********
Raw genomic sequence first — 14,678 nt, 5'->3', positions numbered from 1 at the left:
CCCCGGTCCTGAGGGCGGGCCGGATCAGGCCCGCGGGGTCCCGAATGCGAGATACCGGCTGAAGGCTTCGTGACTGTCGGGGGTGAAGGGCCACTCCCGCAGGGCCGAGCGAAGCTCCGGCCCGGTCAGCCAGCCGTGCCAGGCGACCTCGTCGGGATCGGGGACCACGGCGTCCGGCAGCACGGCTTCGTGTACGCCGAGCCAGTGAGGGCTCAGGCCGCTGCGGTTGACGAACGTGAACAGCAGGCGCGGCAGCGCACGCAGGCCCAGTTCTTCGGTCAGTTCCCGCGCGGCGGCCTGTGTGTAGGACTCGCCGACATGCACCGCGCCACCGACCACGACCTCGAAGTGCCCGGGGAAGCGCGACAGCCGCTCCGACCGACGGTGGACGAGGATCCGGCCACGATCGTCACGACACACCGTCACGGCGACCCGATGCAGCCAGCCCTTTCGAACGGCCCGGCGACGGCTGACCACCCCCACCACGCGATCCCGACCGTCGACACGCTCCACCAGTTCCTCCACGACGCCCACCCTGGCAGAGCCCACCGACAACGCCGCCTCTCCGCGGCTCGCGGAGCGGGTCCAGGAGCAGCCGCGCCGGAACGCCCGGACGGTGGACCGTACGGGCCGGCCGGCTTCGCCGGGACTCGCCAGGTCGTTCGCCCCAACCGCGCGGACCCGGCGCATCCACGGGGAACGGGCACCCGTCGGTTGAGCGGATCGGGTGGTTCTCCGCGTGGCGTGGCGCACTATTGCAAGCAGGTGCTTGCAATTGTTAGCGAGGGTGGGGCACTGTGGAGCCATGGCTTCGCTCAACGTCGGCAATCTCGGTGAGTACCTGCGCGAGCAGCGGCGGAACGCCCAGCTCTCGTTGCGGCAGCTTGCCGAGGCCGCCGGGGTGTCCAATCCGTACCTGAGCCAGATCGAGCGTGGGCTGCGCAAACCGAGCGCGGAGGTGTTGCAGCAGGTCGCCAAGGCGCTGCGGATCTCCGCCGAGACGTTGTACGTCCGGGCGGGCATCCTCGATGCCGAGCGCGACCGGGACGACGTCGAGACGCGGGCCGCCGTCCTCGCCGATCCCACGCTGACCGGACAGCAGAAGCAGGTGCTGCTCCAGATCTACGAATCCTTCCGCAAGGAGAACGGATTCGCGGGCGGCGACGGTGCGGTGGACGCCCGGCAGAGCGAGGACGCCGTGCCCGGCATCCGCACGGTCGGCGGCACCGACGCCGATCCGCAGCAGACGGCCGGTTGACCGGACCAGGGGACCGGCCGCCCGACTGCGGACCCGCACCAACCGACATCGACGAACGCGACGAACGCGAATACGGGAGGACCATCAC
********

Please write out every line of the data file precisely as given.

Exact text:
Raw genomic sequence first — 14,678 nt, 5'->3', positions numbered from 1 at the left:
CCCCGGTCCTGAGGGCGGGCCGGATCAGGCCCGCGGGGTCCCGAATGCGAGATACCGGCTGAAGGCTTCGTGACTGTCGGGGGTGAAGGGCCACTCCCGCAGGGCCGAGCGAAGCTCCGGCCCGGTCAGCCAGCCGTGCCAGGCGACCTCGTCGGGATCGGGGACCACGGCGTCCGGCAGCACGGCTTCGTGTACGCCGAGCCAGTGAGGGCTCAGGCCGCTGCGGTTGACGAACGTGAACAGCAGGCGCGGCAGCGCACGCAGGCCCAGTTCTTCGGTCAGTTCCCGCGCGGCGGCCTGTGTGTAGGACTCGCCGACATGCACCGCGCCACCGACCACGACCTCGAAGTGCCCGGGGAAGCGCGACAGCCGCTCCGACCGACGGTGGACGAGGATCCGGCCACGATCGTCACGACACACCGTCACGGCGACCCGATGCAGCCAGCCCTTTCGAACGGCCCGGCGACGGCTGACCACCCCCACCACGCGATCCCGACCGTCGACACGCTCCACCAGTTCCTCCACGACGCCCACCCTGGCAGAGCCCACCGACAACGCCGCCTCTCCGCGGCTCGCGGAGCGGGTCCAGGAGCAGCCGCGCCGGAACGCCCGGACGGTGGACCGTACGGGCCGGCCGGCTTCGCCGGGACTCGCCAGGTCGTTCGCCCCAACCGCGCGGACCCGGCGCATCCACGGGGAACGGGCACCCGTCGGTTGAGCGGATCGGGTGGTTCTCCGCGTGGCGTGGCGCACTATTGCAAGCAGGTGCTTGCAATTGTTAGCGAGGGTGGGGCACTGTGGAGCCATGGCTTCGCTCAACGTCGGCAATCTCGGTGAGTACCTGCGCGAGCAGCGGCGGAACGCCCAGCTCTCGTTGCGGCAGCTTGCCGAGGCCGCCGGGGTGTCCAATCCGTACCTGAGCCAGATCGAGCGTGGGCTGCGCAAACCGAGCGCGGAGGTGTTGCAGCAGGTCGCCAAGGCGCTGCGGATCTCCGCCGAGACGTTGTACGTCCGGGCGGGCATCCTCGATGCCGAGCGCGACCGGGACGACGTCGAGACGCGGGCCGCCGTCCTCGCCGATCCCACGCTGACCGGACAGCAGAAGCAGGTGCTGCTCCAGATCTACGAATCCTTCCGCAAGGAGAACGGATTCGCGGGCGGCGACGGTGCGGTGGACGCCCGGCAGAGCGAGGACGCCGTGCCCGGCATCCGCACGGTCGGCGGCACCGACGCCGATCCGCAGCAGACGGCCGGTTGACCGGACCAGGGGACCGGCCGCCCGACTGCGGACCCGCACCAACCGACATCGACGAACGCGACGAACGCGAATACGGGAGGACCATCAC